A few months ago I moved into a (rented) house in a small village, in a desperate attempt to get away from all that vibrant diversity big Western cities are awash with. For the most part, this has worked out well. One of my favorite aspects of this house, which is pretty basic overall, is that it has a proper basement that is big enough for a home gym. I got some equipment already but I am still missing a half cage, an olympic longbar and bumper plates. The latter are, in my opinion, a must for deadlifting, which brings me to the topic of this article.
The deadlift is, by far, my favorite exercise. My workout plan is quite simple, focusing on the standard compound lifts, i.e. bench press, squat, deadlift, overhead press, and row. In my view, the deadlift reigns supreme, though. Any other lift you can kind of half-ass and make it through with improper form, and with the risk of injury, of course. The starting position of the four other lifts mentioned above entails that the bar is elevated, which gives you more room to work with. Not so with the deadlift. The bar just sits there on the floor if you are not strong enough yet. You will not get it off the ground if you are almost there. In a way, the bar taunts you. In contrast, with the bench press or the squat, the weight of the loaded bar works in your favor in the first part of the exercise.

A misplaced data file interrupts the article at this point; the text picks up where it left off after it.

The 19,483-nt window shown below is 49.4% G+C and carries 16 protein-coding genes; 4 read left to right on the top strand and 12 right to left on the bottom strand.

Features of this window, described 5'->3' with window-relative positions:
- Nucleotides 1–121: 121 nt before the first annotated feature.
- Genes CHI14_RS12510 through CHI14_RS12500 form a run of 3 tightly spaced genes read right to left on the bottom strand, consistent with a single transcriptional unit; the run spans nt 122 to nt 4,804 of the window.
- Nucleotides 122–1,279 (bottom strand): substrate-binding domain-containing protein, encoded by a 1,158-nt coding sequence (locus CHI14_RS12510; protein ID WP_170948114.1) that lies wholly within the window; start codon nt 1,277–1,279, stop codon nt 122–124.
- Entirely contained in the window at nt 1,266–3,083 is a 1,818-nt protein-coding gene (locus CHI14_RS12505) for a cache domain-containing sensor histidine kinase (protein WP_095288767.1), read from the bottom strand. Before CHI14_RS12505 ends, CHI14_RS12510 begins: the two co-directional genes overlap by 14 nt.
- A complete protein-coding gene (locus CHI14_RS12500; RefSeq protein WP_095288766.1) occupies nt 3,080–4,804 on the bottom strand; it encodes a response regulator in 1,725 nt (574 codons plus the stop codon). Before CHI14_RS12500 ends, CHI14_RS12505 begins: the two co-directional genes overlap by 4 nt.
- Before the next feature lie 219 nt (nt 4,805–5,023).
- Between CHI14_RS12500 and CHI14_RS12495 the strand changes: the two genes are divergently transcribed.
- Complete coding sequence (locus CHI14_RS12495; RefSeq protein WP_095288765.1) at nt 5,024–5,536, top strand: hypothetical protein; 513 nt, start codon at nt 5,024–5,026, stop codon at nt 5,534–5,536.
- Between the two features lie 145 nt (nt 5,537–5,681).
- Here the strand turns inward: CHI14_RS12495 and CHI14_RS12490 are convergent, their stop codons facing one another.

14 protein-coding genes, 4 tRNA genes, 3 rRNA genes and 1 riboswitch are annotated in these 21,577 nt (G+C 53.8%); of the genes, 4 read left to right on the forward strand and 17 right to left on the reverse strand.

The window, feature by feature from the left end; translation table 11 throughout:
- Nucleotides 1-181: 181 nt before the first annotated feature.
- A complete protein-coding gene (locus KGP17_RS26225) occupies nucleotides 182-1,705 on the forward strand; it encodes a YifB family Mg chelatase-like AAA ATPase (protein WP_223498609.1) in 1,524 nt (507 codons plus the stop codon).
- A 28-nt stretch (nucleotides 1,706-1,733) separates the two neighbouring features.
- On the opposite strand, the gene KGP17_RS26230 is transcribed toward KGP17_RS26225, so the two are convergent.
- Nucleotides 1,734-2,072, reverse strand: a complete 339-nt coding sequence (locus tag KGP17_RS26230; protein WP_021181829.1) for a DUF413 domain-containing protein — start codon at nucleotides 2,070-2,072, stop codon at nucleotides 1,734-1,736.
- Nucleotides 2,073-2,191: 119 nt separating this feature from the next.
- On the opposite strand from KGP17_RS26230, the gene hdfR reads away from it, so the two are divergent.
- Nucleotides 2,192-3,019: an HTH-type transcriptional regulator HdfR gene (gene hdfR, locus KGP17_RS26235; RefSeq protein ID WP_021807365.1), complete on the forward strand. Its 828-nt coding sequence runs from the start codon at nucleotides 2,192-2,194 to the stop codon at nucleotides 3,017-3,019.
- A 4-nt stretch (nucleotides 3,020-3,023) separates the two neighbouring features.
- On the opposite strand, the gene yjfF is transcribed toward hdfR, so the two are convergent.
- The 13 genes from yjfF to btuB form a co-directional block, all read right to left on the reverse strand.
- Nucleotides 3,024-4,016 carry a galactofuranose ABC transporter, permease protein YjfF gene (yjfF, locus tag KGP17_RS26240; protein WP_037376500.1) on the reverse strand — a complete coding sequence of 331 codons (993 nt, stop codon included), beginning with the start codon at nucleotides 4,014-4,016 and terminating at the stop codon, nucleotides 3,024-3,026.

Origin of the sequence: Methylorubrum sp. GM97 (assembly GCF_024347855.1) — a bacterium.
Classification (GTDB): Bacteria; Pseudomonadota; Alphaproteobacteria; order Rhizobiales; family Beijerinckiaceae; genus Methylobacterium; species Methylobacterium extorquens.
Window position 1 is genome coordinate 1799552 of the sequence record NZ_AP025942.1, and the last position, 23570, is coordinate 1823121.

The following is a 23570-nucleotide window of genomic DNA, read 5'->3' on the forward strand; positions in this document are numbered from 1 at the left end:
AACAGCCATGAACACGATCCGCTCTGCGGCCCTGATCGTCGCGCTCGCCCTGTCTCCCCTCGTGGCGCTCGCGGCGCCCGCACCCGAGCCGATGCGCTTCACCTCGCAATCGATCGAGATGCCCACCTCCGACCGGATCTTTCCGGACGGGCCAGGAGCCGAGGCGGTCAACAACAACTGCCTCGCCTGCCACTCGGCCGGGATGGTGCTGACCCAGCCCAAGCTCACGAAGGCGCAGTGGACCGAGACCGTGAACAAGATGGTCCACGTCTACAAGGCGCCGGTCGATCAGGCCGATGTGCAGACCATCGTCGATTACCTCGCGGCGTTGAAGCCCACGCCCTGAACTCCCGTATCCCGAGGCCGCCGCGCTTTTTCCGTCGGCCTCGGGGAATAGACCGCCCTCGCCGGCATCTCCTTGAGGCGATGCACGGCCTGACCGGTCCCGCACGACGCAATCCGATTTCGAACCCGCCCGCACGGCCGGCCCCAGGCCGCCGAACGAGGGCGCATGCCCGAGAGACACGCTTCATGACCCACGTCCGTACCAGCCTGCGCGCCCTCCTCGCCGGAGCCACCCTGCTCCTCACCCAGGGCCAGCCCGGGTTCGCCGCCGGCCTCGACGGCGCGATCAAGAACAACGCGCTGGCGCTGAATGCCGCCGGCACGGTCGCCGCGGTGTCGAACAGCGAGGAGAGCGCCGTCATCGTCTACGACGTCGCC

There is also an enormous payoff. The first time I managed to deadlift 120 kg, with a body weight of about 80 kg, i.e. 1.5x my body weight, I was ecstatic. You wrestle with the bar, at first possibly not even believing that you can do it, but then you really get it off the ground, first just by a few millimeters, but then you raise the bar, slowly but surely, and you feel as if you are growing larger and stronger as you do it. This is probably the closest you can get to a Super Saiyan transformation in real life — and you will wear the callouses on your hands with pride!
One repetition of a deadlift that is at our just below the edge of your ability makes you feel as if you have overcome a serious challenge, and this is because you have. The deadlift also takes a lot out of you, which is why you normally do 5 x 1, with breaks in between. In contrast a set of five repetitions of a bench press or a squat feels almost pedestrian. Sure, you may get to your limit in the later repetitions, but because success is defined as completing a set of 5 it feels a lot less significant than getting the loaded longbar off the ground in a deadlift.
According to gym bro science, the squat increases your testosterone level. I am not sure this is true, but based on my experience, a good deadlift makes me feels as if my dick just got one inch thicker. Squats are not bad either, but if I had to pick only one lift, it would be the deadlift. If you want to feel like a man, go load that olympic longbar and try getting it off the ground!